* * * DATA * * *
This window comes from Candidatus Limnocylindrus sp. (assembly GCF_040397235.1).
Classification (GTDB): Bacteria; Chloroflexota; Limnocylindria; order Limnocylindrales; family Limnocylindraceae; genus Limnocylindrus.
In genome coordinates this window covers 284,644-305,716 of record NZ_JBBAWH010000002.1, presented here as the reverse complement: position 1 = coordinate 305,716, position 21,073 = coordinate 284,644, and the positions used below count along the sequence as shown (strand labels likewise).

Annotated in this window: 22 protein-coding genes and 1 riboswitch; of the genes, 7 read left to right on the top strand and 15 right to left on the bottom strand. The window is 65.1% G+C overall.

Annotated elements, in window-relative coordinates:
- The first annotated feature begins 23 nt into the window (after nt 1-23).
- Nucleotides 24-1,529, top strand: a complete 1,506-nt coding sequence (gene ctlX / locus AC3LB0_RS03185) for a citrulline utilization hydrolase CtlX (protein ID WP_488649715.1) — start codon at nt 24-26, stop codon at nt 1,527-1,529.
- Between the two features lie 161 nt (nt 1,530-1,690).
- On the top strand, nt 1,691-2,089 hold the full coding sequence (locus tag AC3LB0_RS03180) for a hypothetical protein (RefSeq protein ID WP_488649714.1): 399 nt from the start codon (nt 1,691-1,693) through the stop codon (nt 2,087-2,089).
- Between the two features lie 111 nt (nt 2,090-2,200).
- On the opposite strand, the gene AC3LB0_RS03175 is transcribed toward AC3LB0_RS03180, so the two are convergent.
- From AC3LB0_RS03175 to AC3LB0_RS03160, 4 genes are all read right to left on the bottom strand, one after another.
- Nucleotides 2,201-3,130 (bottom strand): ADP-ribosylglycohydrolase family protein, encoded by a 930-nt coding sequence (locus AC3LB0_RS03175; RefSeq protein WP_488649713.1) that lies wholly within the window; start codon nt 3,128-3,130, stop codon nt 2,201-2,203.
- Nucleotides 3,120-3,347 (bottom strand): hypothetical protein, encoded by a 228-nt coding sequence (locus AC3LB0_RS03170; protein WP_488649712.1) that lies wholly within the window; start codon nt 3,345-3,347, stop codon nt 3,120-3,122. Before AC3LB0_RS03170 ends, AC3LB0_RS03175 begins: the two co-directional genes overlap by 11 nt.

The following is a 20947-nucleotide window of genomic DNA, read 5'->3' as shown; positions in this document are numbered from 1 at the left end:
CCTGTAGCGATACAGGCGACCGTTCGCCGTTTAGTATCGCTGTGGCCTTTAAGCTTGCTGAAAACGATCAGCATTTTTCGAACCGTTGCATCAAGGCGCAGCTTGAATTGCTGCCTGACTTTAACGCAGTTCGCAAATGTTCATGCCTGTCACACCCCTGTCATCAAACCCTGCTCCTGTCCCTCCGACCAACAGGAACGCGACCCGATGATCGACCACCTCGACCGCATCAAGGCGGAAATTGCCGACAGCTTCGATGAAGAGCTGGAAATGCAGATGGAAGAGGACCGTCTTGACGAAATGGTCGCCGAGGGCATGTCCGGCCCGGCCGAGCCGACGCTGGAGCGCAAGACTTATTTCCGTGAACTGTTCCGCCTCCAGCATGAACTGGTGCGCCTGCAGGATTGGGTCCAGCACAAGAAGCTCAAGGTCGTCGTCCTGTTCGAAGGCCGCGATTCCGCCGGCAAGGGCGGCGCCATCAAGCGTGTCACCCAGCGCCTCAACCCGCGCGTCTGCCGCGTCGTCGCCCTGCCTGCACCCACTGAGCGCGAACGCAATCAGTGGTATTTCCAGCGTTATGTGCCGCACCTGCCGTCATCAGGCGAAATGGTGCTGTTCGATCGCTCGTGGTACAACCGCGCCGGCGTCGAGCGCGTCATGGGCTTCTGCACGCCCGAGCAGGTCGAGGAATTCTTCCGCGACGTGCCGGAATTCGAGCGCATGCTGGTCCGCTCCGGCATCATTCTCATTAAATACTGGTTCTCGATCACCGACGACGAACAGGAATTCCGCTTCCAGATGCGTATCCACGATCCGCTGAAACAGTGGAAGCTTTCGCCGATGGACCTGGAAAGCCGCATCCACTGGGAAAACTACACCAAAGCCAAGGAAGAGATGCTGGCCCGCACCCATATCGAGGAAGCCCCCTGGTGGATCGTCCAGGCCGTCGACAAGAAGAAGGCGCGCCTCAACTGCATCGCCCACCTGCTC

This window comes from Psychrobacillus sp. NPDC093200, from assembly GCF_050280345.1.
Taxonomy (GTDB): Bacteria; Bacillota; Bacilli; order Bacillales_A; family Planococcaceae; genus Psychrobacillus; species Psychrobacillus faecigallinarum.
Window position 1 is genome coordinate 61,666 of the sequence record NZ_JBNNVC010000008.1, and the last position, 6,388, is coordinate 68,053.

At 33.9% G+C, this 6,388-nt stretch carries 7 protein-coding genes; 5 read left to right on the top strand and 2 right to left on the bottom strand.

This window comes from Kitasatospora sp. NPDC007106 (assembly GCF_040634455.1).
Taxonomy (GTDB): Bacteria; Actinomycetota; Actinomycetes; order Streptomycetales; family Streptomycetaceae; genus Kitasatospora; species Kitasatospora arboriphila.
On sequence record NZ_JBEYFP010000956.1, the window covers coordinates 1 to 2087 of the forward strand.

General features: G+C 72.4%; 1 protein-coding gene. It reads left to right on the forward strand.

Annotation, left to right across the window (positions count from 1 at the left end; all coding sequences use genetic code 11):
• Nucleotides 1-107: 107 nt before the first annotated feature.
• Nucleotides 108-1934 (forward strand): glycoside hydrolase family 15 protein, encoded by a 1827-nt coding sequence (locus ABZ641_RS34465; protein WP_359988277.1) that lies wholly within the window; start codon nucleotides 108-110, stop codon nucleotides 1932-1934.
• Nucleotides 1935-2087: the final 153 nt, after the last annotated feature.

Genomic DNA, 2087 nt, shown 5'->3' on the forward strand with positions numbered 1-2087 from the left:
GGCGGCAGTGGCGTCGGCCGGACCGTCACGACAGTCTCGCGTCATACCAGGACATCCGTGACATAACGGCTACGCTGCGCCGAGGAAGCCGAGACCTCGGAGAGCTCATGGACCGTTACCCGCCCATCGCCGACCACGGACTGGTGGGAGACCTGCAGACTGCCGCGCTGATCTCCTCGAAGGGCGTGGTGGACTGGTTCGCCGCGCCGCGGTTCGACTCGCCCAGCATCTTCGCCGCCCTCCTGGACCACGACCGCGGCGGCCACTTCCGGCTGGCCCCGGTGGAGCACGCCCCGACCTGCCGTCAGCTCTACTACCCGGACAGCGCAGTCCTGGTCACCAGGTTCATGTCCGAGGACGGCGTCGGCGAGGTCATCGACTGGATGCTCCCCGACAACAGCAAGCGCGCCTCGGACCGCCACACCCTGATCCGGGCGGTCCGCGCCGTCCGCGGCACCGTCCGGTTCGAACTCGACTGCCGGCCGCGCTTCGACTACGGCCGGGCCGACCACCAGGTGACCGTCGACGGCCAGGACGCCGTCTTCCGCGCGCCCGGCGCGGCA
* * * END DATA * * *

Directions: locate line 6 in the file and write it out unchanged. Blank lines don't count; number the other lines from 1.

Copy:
- The first annotated feature begins 23 nt into the window (after nt 1-23).